LINCOLN — A car borrowed from a friend of a friend led to a University of Nebraska-Lincoln faculty member being detained for nearly two weeks after chaperoning a study abroad trip to China, UNL authorities said Tuesday.
Weixing Li returned to the United States on Saturday, 11 days after he was supposed to have met his vacationing wife and child in Alaska. He is not granting interviews about his experience and told his story to UNL communications officials Monday.
Li, a China native who is an assistant professor of practice in management in UNL's College of Business Administration, finished a study-abroad trip to China with 17 students and a graduate assistant on June 2.
Seven of the students then left China, while Li helped 10 others get settled into three- to four-week internships at businesses in Beijing and Shanghai.
Before his scheduled June 12 return to the U.S., he borrowed a car to visit and clean his father's grave in Tangyin, a town in the Henan Province. He had promised his mother that he would complete the ritual performed by sons in China. He set off on the 350-mile trip from Beijing to Tangyin on June 6.
Things went awry when he stopped at a routine police checkpoint about 15 miles outside of Tangyin. Police found a medical kit in the car trunk that contained pharmaceuticals for which Li did not have a required license.
After much discussion, the authorities took Li to a facility about 90 minutes away. They took his watch, passport, personal papers and cellphone, and he was fingerprinted.
Li said he was not mistreated, but it was clear he could not leave.
“I was not free,” he said in an interview with UNL communications. “I cannot just walk out.”
Li said he was always watched. He was allowed to call his sister three times and his wife twice, but he had to follow a script approved by authorities. He was not allowed to tell his family that he had been detained because authorities said his family might interfere in the investigation. Neither was his name placed on an official detention or arrest list, which would have helped his family learn of his whereabouts.
After authorities learned the car's owner had the documentation that allowed him to legally transport the medical supplies, the authorities focused on Li's background. Eventually, they simply released him.
“They told me my story checked out and I could go,” Li said.
Li said he never was arrested, but remained in police custody from about 6 p.m. June 6 until 9 a.m. June 20. After being released, he continued his journey to sweep his father's grave and returned to Beijing.
Li said he never feared that he would not be released. “I know I am not a bad guy,” he said, adding that he believed the incident was complicated by the fact that it took place in a rural area where the laws are followed only vaguely and communications are difficult.
However, he did worry about his family and his students, who probably were trying to contact him.
Li has led study-abroad trips to China for about five years. He has lived in the United States for 12 years and holds a “green card” as a permanent resident. He visits China twice a year.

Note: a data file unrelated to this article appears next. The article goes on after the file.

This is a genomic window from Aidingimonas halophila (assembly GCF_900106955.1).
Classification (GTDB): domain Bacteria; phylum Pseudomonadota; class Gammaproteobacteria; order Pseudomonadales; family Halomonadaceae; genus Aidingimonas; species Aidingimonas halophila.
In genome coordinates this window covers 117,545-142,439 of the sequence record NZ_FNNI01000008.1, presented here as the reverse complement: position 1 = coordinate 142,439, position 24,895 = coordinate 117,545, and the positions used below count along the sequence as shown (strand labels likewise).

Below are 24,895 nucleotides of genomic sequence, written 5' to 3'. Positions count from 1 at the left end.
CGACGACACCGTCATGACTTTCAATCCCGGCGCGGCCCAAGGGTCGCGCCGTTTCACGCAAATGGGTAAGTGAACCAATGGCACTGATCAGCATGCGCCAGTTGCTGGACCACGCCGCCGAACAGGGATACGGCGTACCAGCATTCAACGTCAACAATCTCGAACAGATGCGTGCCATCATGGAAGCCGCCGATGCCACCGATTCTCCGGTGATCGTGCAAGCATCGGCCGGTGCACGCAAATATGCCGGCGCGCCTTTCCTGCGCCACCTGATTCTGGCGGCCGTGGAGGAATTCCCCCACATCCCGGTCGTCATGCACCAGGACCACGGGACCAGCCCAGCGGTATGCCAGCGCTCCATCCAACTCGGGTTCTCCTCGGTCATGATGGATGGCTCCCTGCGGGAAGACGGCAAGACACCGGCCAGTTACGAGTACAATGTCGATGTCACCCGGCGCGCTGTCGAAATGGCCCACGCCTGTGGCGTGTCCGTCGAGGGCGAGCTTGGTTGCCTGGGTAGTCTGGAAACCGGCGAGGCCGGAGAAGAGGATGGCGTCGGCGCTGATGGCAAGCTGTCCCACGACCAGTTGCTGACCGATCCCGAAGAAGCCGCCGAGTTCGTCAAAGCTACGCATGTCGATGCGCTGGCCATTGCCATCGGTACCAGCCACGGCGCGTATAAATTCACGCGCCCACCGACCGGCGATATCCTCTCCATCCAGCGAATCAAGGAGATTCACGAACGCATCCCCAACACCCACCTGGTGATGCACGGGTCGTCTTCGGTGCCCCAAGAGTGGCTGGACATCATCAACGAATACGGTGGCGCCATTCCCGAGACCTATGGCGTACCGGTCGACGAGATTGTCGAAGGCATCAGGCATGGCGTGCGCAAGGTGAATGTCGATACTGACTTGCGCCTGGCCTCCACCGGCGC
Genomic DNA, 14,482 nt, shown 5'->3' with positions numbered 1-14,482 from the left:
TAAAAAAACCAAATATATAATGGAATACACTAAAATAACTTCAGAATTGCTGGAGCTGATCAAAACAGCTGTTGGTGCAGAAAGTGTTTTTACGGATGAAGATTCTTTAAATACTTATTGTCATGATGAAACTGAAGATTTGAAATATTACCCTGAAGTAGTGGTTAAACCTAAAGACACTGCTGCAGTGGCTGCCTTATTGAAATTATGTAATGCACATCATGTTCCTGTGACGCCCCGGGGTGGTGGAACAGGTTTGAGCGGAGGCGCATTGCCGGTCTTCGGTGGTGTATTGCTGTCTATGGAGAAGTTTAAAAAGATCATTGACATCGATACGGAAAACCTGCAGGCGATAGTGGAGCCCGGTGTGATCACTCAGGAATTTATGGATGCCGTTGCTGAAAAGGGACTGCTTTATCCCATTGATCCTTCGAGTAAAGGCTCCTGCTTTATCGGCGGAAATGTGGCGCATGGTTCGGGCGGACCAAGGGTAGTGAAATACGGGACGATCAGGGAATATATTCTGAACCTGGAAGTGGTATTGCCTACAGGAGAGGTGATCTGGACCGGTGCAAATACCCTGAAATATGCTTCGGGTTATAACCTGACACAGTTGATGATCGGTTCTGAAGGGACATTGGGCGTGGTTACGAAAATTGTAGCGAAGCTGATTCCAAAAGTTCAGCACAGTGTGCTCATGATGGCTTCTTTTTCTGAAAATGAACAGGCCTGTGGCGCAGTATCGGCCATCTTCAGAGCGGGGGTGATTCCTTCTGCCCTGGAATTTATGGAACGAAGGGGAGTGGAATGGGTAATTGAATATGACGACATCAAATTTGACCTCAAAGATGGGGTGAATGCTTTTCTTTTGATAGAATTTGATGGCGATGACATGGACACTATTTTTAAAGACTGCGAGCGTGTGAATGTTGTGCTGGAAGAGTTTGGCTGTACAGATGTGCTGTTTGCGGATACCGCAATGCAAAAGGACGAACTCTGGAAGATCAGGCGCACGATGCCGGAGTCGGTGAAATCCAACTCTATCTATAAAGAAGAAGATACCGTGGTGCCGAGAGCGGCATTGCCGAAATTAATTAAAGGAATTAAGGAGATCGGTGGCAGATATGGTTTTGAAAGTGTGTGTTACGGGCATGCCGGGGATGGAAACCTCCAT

He stressed that his students were never under any threat or danger.
“They may have been worried about me, but their safety was not in danger,” he said.
“What happened to me had nothing to do with UNL or the study-abroad program.”
David Wilson, UNL's senior international officer, said the university community is relieved by Li's safe return.
“We remain committed to study abroad, China and faculty and student safety,” he said.
“There are few better tools than study abroad to help students understand the world and its people in all of their variety.”
UNL officials stressed that Li's study-abroad duties had ended before the incident, but that the university is always reviewing ways to improve study abroad and ensure student safety.
The 10 students who remained in China for internships could have stayed as long as July 2, though all chose to accept UNL's offer of assistance to depart earlier than they had planned.
Students who have taken Li's class or traveled with him on past study-abroad trips said he was the last person they would expect to be detained by authorities. He is an experienced and confident traveler, they said, one who believes it's critical for business students to gain international experience.
Nate Myers of Grand Island, who graduated in May with a bachelor's degree in international business, accounting and finance, has taken several classes with Li and traveled with him to China in the summer of 2010.
Myers now works in the finance department of CNH Global, which manufactures combines in Grand Island. He described Li as a tireless advocate for students, working with Nebraska companies to establish ties in China and pushing companies in both Nebraska and China to create internships for students.
During the study-abroad trip, Li was adamant that his students immerse themselves in Chinese culture, insisting that they eat local cuisine, for example, instead of stopping at McDonald's or KFC. In a “parachuting” exercise, he dropped pairs of students at a location away from campus and required them to fend for themselves and find their way back to campus without resorting to a taxi.
Students don't always like his methods at first, but later they are thankful that he pushed them, Myers said.
“He is very well-versed in traveling,” said Scott Nelson, a pre-law and marketing student who took Li's strategic marketing class. Nelson said he was stunned to read that Li had been detained in China. “There's nothing about him or anything I know about him that would lead me to think he would get in trouble with authorities.”
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